Smithsonian Institution Marks 175th Anniversary


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WASHINGTON - The Smithsonian Institution is marking its 175th anniversary this year, and it expects to celebrate later this year with a futuristic exhibition that includes a robot to help prevent loneliness and a sail for deep space travel.

The Smithsonian is the world's largest museum complex, consisting of 19 museums, nine research centers, and the National Zoo.

Established by the U.S. Congress in 1846, the Smithsonian was the brainchild of James Smithson, a wealthy English chemist who left his estate to the United States for the establishment of an institution in the nation's capital "for the increase and diffusion of knowledge." With that broad concept, said Smithsonian historian Pamela Henson, the institution began collecting a vast array of items ranging from artwork to insects.

The Smithsonian has mostly been closed during the coronavirus pandemic in the past year with no reopening date set so far. More than 22 million visitors from around the globe came to the museums and zoo in 2019.

Despite being closed to the public, many of the museums' collections can still be seen virtually.

"Especially during the pandemic, this has allowed people all over the world to plug into the Smithsonian to look at the exhibits, even if they never make it to Washington," Henson told VOA. "The Smithsonian has about 154 million items which come from a variety of sources, but we don't buy many of them."

The National Air and Space Museum is the most visited Smithsonian museum.

Former astronaut Alvin Drew remembers the first time he went to the museum, then newly opened, in 1976. He was in high school in Washington and skipped class to go with some classmates.

"It was a gorgeous experience," he recalled. "Real things that made history and I never got over that."

Years later, at the International Space Station, his dream of being an astronaut came true.

"The Milky Way is a river of stars that don't twinkle because there's no air," he said, and the Earth looks like a 'blue beachball" with mountain ranges and continents flying by at high speed.

Besides space suits, rockets and missiles, the more than 60,000 objects in the collection also include the first airplane flown by the Wright brothers in 1903. Another highlight is the Space Shuttle Discovery that flew 39 missions.

Jeremy Kinney, associate director for research and curatorial affairs, said visitors can learn about space toilets and what it's like to live on the International Space Station.

"We also have the model spaceship used in the Star Trek TV series," he added.

Addisu Tesfaye, originally from Ethiopia who now lives in Alexandria, Virginia, said the museum is fascinating.

"Airplanes are hanging from the ceiling and there are objects from the Apollo 11 spaceflight when humans first landed on the moon," he said.

At the National Museum of Natural History, the dinosaur and fossil section, which includes a fossil skeleton of a ferocious Tyrannosaurus rex, is popular, as are the mineral and gems collection with the blue Hope Diamond, one of the world's largest and most valuable diamonds.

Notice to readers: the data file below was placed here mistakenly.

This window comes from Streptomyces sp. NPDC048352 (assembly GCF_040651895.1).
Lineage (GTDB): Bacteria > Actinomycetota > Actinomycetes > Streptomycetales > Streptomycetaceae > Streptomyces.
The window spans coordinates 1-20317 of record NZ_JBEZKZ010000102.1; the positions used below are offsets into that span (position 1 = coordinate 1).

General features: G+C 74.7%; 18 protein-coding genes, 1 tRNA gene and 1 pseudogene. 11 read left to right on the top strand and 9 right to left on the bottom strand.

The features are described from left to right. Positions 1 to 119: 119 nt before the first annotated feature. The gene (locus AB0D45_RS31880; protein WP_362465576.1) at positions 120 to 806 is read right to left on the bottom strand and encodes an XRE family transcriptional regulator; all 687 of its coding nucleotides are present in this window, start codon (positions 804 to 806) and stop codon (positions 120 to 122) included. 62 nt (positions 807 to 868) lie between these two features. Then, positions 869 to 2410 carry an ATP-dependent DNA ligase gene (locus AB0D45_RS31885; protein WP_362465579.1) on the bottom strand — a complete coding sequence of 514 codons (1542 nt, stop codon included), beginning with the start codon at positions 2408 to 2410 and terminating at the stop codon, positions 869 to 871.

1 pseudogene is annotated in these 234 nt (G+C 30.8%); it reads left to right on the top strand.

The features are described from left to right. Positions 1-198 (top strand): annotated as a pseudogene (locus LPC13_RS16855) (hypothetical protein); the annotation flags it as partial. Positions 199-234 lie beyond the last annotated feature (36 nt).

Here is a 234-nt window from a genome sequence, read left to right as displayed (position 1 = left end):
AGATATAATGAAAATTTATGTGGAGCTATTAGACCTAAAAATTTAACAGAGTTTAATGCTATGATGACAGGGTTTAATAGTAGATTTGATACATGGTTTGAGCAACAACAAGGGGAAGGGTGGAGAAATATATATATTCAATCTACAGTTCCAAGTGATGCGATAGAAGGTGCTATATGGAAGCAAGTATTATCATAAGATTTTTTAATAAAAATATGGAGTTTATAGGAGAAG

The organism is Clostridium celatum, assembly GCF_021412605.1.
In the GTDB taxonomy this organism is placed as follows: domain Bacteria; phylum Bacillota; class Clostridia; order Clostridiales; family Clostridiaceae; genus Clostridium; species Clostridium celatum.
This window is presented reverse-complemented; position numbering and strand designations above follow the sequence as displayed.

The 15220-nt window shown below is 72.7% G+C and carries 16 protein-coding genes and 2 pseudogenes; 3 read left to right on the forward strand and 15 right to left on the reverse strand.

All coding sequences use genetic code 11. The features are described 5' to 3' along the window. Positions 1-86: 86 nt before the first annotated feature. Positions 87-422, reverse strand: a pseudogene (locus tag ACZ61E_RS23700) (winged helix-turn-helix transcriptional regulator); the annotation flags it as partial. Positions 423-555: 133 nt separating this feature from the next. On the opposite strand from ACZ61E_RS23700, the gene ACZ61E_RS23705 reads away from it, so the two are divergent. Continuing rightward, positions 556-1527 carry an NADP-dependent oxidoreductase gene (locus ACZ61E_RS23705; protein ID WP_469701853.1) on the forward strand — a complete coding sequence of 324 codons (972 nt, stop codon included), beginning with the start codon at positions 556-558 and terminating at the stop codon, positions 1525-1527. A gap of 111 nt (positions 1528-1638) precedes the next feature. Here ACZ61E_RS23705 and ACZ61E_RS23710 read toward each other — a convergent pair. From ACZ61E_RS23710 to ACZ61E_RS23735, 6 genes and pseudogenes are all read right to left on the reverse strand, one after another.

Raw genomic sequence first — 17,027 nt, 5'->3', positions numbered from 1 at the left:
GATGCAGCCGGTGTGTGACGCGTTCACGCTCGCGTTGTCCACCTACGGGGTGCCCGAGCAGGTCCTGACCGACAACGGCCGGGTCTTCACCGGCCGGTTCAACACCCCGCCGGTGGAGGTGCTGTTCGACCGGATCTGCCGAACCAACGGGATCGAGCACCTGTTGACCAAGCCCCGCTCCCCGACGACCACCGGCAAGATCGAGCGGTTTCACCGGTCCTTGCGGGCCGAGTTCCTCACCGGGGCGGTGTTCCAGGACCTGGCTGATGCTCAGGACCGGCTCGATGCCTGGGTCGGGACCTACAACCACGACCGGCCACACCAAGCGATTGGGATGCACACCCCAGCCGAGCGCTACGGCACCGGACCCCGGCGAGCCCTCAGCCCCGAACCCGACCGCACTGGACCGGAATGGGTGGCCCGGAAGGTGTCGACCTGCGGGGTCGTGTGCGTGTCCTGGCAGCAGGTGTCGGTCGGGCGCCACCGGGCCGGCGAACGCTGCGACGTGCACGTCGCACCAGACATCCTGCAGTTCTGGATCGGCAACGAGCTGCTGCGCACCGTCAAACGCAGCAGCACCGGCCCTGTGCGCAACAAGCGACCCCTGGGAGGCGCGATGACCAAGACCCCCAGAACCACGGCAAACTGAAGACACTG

The museum also contains oddities.

"We have a collection of whale ear wax that whalers used to collect," said Michael Lawrence, assistant director for exhibits. There is also the skeleton of Robert Kennicott who was a collector for the Smithsonian in the 19th century.

"He's part of our collection. A few years ago, his family donated his bones for study and to be on display," Lawrence said.

The National Museum of American History is filled with Americana, including an exhibit on the invention of the video game. There is also the popular display of inaugural gowns worn by U.S. first ladies. The museum has begun a new collection with items associated with the coronavirus pandemic.

David Allison, recently retired associate director of curatorial affairs, wrote a history of the museum titled Exhibiting America that can be downloaded free of charge. He recalled one of the more unusual items, a late 1800s talking doll created by Thomas Edison, the inventor of the lightbulb.

"It was a disaster," Allison said, "It was ugly and heavy," and it was difficult to create sound in something so small.

The National Museum of African American History & Culture and the National Museum of the American Indian focus on two groups that have played a major role in American history.

Becky Haberacker, spokesperson for the National Museum of the American Indian, said the exhibits examine the history of Native Americans up to the present day.

"These stories are often told without Native perspectives and we're working to change that," she said. She added, the museum tries to educate visitors about the different Indian tribes, "including that not all of them lived in teepees."